- Group size: Three students prepared a winning entry to a European Digi EduHack Challenge
- Teaching mode: Competition proposal and presentation. Next steps are to investigate actually producing the proposed assets and packaging them into one or more bundles that field trip leaders could use in future to conduct virtual field trips in particular localities. Members of the team are enhancing their skills in drone flying, photogrammetry, 3D modelling and 3D scanning
- Division: MPLS
- Subject: Earth Sciences – Geology
- Tools: Sketchfab, Meshroom
In 2020, three fourth-year students from Oxford’s Department of Earth Sciences participated in a 24-hour challenge hosted by the University of Miskolc in Hungary. After receiving their brief, each team had 24 hours to generate an idea, write a proposal and prepare a presentation describing their proposal.
The Oxford team decided to follow the format of a physical field trip, retaining the usual advance introduction by the leader on arrival at the geological outcrop, and a description by the leader of what there is to investigate. They planned the set of digital teaching materials used to reflect the scales usually considered during a field trip, namely the physical outcrop (1-100m), hand sample (1-20cm), small macroscopic scale (using a hand lens), and microscopy (usually conducted back at the field centre).
The Oxford team was declared the winners. They describe their solution as follows:
"This framework is intended to enable field trip leaders to take maximum advantage of modern technology to design virtual field trips to be nearly as engaging as actually being in the field, while being cheaper, safer, and easier to organise, particularly in difficult times like the present."
Overview of their solution
The Oxford team proposed the following solution to the idea of engaging field trip leaders to consider how to plan and prepare a content-rich digital field trip.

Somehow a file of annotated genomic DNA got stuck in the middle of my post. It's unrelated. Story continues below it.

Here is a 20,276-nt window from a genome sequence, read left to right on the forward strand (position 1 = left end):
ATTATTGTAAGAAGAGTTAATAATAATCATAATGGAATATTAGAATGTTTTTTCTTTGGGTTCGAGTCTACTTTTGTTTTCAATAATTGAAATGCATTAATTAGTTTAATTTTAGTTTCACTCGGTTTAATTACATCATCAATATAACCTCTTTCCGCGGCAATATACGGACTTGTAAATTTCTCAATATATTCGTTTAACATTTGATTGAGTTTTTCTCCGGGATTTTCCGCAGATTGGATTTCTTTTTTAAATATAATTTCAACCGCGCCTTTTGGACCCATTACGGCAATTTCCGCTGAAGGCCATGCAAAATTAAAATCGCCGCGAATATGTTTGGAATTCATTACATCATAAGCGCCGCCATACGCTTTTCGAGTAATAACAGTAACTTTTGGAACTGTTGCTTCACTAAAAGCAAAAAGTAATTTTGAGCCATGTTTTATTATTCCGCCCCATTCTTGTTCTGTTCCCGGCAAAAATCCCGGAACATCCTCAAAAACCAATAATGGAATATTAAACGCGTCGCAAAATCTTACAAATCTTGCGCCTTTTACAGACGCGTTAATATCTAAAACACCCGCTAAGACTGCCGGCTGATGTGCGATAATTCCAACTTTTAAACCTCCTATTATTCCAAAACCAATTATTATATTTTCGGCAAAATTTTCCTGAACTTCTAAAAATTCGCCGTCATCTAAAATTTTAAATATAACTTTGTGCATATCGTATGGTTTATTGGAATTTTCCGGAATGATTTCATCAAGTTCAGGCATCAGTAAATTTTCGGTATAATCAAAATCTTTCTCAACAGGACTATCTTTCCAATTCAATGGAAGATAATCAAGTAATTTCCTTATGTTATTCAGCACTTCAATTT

- A 3-day course template aimed at 2nd-year undergraduate students.
- Each day will consist of 5-6 hours of work.
- We will focus on the local lithologies and structural geology, and tie everything in with economic geology.
- The course content will be considered at a range of scales, from regional to thin-section (microscopy).
- Every part of the course will incorporate some software-based approach.
- Assessment will be ongoing throughout the course.
- Only a crew of two or three have to travel to the site, instead of 30-40 every year. This radically reduces the environmental and local social footprint of the trip, as well as the number of boots wearing down the outcrops.
- The digital assets may be used year after year, unless field conditions change.
- Cost savings in terms of travel, accommodation and subsistence may be channelled into buying equipment and producing the assets, for example, drone photography, software for producing 3D models, 3D scanners etc.
- Lots of the world’s most interesting places are inaccessible, for example, Greenland, the Arctic, the Himalayas, so the resulting assets may be shared with many other people who normally would not have the opportunity to visit such places.
- To successfully emulate geological field techniques in the virtual environment.
- To expose the new wave of geologists to modern technologies.
- To provide insights into quantitative approaches to geology and exploration.
- To cover a broad range of subjects in a limited time span.
- To make this virtual field course better than any in-person field course.